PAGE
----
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Old Aug 22, 2006, 12:54 PM   #1
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Good morning, im new in photography and very eager to learn the most, after Reading Steve Reviews i bought this great digital camera, yet i see in other reviews there is a section about lenses reviews (Wide Angle, Telephoto, Macro) that can be attached to the camera in evaluation(e.g. DSC S60), as i see in the Powershot a700 Advanced User Guide some canon lenses that can be attached i was wondering if there's any special Steve's reviews or recomendation on that topic (a700+lenses), i'd like to have Wide Angle and Telephoto lenses yet i've been told that due to the focal distance range (5.8 - 34.8mm 1:2.8 - 4.8 ) of this camera lenses won't be of much help.

Another thing, in M (manual) mode is it normal not being able to control Exposure?

Thanks a lot for your answers.


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Old Aug 31, 2006, 4:01 PM   #2
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The a700 has a 6x zoom lens, so at telephoto end you are shooting with aboutthe same magnification that a 35 mm camera would with a 210 mm lens attached. That is about the top end for most people to hand-hold a camera. If you add a telephoto attachment to that, you are almost certain to need a tripod to avoid visible blurring from your hand shake. There will also be issues of edge sharpness.

At the wide-angle end you could consider the add-on lens, and it will take you out to the equivalent of about 28 mm, if I remember correctly. I would expect a bit of perspective distortion, but I haven't read up on it. You can decide for yourself whether the cost of the adapter plus the lens is worth adding that little bit to your zoom range.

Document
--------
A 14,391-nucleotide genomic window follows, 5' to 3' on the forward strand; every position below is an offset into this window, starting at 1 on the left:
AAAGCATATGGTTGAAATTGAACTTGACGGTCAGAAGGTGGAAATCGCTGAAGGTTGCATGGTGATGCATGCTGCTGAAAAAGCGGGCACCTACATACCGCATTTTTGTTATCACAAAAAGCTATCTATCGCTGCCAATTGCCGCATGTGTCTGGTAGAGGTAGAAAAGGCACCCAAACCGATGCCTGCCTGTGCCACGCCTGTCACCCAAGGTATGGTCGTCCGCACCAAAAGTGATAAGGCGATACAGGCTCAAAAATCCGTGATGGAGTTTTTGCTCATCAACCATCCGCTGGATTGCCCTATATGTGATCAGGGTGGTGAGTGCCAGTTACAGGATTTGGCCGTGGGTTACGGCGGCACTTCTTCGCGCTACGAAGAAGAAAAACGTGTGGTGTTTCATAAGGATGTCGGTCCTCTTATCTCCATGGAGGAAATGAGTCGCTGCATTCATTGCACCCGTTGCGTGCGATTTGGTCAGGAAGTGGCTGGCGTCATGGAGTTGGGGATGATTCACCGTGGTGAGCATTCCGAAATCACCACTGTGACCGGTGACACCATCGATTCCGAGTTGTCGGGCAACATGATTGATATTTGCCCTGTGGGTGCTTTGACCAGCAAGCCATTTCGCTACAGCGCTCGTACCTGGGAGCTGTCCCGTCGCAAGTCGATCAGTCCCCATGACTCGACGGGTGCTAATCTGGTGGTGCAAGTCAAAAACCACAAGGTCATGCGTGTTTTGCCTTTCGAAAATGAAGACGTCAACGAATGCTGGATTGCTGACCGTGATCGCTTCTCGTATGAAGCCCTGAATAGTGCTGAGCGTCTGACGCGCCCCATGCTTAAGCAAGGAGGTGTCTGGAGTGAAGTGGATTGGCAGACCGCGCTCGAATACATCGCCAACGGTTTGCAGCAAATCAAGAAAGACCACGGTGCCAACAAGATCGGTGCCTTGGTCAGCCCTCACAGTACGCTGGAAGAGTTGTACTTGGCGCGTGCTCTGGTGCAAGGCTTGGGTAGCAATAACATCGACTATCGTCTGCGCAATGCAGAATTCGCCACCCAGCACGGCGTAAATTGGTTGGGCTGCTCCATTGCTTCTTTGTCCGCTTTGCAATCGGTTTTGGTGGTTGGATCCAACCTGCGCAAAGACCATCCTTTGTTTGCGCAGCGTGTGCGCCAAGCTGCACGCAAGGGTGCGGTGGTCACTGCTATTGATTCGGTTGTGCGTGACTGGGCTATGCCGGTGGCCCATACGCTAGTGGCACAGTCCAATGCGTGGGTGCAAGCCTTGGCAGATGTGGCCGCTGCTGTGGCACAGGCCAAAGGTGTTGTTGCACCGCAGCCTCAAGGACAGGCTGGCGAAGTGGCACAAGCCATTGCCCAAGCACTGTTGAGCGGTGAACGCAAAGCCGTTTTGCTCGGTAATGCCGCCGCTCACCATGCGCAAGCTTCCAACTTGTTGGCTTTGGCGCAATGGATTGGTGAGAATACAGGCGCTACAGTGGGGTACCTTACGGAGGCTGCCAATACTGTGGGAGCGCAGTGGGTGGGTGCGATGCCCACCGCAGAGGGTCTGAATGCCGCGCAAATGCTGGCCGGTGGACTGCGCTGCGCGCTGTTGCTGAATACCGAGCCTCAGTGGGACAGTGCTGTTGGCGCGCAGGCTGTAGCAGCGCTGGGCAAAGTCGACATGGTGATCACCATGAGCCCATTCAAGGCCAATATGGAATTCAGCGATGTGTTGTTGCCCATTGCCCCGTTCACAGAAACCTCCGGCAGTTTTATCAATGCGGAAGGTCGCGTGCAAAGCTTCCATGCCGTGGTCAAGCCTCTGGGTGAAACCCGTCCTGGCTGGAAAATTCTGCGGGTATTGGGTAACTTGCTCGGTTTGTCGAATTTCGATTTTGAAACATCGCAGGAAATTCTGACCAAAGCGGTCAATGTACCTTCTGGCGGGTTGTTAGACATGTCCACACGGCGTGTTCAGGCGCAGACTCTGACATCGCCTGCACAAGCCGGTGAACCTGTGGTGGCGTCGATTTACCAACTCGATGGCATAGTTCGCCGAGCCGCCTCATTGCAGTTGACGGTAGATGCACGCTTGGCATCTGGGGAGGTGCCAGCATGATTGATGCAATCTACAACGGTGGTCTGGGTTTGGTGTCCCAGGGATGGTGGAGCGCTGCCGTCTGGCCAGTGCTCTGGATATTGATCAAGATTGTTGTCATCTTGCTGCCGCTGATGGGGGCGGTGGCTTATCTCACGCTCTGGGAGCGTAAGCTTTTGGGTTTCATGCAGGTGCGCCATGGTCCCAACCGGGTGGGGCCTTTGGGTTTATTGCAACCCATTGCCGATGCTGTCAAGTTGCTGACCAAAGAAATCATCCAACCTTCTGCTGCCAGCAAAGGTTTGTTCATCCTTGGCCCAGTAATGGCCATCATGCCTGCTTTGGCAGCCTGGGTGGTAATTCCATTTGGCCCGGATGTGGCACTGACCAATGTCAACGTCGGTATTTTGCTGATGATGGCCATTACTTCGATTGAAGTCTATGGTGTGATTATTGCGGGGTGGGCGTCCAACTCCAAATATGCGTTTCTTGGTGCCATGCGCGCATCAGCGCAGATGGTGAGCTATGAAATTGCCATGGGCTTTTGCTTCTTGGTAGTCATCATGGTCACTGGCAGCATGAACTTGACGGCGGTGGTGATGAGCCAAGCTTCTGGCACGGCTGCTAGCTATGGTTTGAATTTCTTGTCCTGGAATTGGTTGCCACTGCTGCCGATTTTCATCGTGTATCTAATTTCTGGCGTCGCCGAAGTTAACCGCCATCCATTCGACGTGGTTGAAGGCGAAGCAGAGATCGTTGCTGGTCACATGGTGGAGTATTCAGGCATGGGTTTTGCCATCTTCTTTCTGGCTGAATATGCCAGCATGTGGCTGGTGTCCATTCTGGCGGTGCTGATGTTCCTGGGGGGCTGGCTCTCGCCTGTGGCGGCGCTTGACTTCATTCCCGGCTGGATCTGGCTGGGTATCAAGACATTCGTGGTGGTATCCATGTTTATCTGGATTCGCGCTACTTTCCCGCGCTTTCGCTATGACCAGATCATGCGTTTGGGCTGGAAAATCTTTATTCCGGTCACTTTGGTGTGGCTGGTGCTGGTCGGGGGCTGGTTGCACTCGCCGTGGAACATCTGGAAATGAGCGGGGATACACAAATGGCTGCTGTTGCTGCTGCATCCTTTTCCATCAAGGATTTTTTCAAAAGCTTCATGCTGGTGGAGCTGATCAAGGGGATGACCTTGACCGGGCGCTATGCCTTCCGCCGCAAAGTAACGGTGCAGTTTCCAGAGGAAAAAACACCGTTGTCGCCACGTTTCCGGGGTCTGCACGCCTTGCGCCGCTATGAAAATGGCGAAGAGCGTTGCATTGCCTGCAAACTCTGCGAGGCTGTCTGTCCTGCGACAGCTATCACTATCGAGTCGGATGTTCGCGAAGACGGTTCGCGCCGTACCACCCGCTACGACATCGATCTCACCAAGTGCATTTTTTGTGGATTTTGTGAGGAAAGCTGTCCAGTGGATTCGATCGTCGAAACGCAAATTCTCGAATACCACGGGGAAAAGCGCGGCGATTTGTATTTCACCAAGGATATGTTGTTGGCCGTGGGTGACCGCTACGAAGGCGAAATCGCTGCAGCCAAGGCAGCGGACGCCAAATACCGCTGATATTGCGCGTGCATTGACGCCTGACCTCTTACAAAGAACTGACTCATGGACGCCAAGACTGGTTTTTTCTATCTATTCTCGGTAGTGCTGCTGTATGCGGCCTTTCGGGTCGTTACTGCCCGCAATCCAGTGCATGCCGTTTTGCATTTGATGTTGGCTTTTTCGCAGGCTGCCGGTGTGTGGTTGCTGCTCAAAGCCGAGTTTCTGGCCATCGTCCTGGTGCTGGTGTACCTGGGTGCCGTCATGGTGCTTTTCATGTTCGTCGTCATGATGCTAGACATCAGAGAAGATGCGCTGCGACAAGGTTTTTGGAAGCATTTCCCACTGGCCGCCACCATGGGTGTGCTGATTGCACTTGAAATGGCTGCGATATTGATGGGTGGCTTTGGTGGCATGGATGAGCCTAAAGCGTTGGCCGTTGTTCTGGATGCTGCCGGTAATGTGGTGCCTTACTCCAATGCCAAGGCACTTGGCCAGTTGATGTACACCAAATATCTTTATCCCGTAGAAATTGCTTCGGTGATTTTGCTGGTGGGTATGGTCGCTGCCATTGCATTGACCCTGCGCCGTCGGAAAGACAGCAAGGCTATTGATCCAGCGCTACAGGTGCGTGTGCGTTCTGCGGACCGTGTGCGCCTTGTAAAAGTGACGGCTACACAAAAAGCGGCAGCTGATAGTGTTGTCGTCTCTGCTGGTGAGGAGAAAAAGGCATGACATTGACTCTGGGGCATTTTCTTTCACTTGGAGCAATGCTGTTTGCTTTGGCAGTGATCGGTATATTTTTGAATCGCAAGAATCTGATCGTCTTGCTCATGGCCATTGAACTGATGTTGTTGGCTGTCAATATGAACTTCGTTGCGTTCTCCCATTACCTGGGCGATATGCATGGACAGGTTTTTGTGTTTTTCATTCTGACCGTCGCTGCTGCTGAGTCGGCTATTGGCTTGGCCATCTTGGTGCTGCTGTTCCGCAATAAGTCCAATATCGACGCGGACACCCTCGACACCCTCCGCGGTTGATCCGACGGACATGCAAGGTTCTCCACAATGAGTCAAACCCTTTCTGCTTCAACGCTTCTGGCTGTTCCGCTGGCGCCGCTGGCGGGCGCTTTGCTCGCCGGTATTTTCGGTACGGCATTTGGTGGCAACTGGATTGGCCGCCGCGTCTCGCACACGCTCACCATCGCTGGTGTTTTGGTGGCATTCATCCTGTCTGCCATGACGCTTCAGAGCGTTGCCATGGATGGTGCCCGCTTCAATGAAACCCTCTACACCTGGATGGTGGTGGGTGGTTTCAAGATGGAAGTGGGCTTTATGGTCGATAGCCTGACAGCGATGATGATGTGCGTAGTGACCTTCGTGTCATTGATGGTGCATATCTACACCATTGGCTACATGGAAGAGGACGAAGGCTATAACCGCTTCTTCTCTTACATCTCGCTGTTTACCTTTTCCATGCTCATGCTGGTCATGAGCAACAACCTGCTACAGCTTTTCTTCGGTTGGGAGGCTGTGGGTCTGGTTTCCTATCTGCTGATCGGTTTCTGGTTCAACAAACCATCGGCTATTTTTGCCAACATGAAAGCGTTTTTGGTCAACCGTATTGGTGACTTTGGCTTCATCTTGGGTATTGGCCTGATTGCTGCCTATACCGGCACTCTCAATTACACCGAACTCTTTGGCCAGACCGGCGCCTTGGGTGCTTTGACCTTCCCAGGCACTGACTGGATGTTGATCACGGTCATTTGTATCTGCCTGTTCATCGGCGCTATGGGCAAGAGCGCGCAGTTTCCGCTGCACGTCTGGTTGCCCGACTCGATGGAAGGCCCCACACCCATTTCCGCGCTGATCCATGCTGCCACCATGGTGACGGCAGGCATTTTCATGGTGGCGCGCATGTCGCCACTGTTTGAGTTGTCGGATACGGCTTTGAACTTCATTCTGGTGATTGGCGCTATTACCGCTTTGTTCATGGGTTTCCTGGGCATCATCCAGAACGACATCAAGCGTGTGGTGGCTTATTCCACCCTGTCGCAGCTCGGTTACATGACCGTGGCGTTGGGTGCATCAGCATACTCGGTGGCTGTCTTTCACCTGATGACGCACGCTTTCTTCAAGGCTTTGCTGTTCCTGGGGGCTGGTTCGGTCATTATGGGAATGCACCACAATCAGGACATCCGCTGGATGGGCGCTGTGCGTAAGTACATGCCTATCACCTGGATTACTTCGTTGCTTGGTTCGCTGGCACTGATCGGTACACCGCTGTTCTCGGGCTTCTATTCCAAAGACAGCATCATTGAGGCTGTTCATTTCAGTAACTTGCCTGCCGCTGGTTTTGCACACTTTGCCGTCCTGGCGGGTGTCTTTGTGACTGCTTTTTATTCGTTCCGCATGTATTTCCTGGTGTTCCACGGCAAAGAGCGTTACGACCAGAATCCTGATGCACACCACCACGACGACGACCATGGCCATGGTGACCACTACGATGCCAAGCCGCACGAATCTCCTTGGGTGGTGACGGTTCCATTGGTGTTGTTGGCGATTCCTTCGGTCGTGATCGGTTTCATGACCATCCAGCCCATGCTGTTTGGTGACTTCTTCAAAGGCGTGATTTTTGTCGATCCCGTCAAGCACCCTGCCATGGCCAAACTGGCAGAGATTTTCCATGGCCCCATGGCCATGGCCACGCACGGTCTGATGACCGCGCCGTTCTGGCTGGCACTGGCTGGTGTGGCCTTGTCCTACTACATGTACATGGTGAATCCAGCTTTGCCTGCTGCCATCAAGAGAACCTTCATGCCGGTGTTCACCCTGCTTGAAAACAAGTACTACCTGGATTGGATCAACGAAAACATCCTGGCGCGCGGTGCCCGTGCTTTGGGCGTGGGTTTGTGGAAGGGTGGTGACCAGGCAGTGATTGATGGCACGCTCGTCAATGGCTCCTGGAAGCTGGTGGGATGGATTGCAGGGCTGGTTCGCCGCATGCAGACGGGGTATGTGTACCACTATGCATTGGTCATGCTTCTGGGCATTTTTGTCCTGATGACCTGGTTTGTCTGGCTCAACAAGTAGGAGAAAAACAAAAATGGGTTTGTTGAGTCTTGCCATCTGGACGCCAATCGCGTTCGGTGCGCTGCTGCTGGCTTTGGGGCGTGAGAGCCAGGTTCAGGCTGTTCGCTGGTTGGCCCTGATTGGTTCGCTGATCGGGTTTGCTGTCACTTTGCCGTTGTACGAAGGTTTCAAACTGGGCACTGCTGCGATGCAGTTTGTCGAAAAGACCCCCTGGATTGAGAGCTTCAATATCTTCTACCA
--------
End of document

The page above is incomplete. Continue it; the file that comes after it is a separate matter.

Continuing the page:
Regarding the exposure: The exposure setting makes the overall picture lighter or darker by adjusting what the camera considers optimum overall exposure. Going to fully manual with this camera lets you set both shutter speed and aperture size, the two components of exposure, independently, so there are no calculations for the camera to make. That is why you are not seeing the exposure compensation option.

Note that this camera has three options for metering: full-frame, center-weight average, and a (relatively small) spot meter. Most users will get good exposures from one of those. Use the full-frame meter for evenly lit scenes such as landscapes, center weighted average for things like portraits where you want the center (face) exposed correctly and you aren't worried so much about background exposure, and use the spot meter whenever the other two are having problem getting a reading you like. To use the spot meter, put the most critical spot in the center of the view finder and press the shutter down halfway like you are using the focus lock. It will then lock both exposure and focus as long as you hold it down, and you can recompose and shoot. In the odd situation where you want to meter one spot and focus another, just check the exposure values in the information display, manually set both in that handy manual mode, then refocus and shoot.

(Built-in spot meter was greeted with much excitement when Canon first included it in their upper-level 35 mm cameras, but I am showing my age by remembering that!)

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Old Sep 4, 2006, 12:37 PM   #3
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I disagree with the fact that 210mm is the most people can shoot at!! I am only two months old as a photographer but using a camera with Image Stabilization, I can shoot at 432mm and 1/20th of a second shutter speed with no blur. Now the IS helps a lot, but lets say that it lets me shoot 4 stops slower (in truth it's only 2-3). So that means that at 432mm, you should be able to shoot at about 1/300 shutter speed.

I have not used the A700 so I can't help much with the other questions, but the teleconverter is definatly worth the money, especially if you shoot wildlife. (Just remember to shoot in bright light so you can use 1/300 shutter speed or faster)
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